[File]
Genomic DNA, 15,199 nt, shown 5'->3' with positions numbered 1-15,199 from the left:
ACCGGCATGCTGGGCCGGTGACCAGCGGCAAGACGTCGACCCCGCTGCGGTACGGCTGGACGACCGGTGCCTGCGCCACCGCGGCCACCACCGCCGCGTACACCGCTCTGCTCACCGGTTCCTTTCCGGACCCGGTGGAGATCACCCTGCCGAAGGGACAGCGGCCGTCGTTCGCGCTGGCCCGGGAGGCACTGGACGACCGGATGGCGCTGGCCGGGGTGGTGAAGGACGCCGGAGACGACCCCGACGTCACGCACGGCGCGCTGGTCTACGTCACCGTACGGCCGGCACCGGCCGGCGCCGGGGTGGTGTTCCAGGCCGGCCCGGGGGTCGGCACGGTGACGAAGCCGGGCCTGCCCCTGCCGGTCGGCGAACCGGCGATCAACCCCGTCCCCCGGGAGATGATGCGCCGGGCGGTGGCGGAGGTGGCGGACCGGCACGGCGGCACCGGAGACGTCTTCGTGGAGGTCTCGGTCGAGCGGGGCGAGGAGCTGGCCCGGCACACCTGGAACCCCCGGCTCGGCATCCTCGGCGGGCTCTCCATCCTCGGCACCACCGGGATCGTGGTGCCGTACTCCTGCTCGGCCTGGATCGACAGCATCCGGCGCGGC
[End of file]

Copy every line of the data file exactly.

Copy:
Genomic DNA, 15,199 nt, shown 5'->3' with positions numbered 1-15,199 from the left:
ACCGGCATGCTGGGCCGGTGACCAGCGGCAAGACGTCGACCCCGCTGCGGTACGGCTGGACGACCGGTGCCTGCGCCACCGCGGCCACCACCGCCGCGTACACCGCTCTGCTCACCGGTTCCTTTCCGGACCCGGTGGAGATCACCCTGCCGAAGGGACAGCGGCCGTCGTTCGCGCTGGCCCGGGAGGCACTGGACGACCGGATGGCGCTGGCCGGGGTGGTGAAGGACGCCGGAGACGACCCCGACGTCACGCACGGCGCGCTGGTCTACGTCACCGTACGGCCGGCACCGGCCGGCGCCGGGGTGGTGTTCCAGGCCGGCCCGGGGGTCGGCACGGTGACGAAGCCGGGCCTGCCCCTGCCGGTCGGCGAACCGGCGATCAACCCCGTCCCCCGGGAGATGATGCGCCGGGCGGTGGCGGAGGTGGCGGACCGGCACGGCGGCACCGGAGACGTCTTCGTGGAGGTCTCGGTCGAGCGGGGCGAGGAGCTGGCCCGGCACACCTGGAACCCCCGGCTCGGCATCCTCGGCGGGCTCTCCATCCTCGGCACCACCGGGATCGTGGTGCCGTACTCCTGCTCGGCCTGGATCGACAGCATCCGGCGCGGC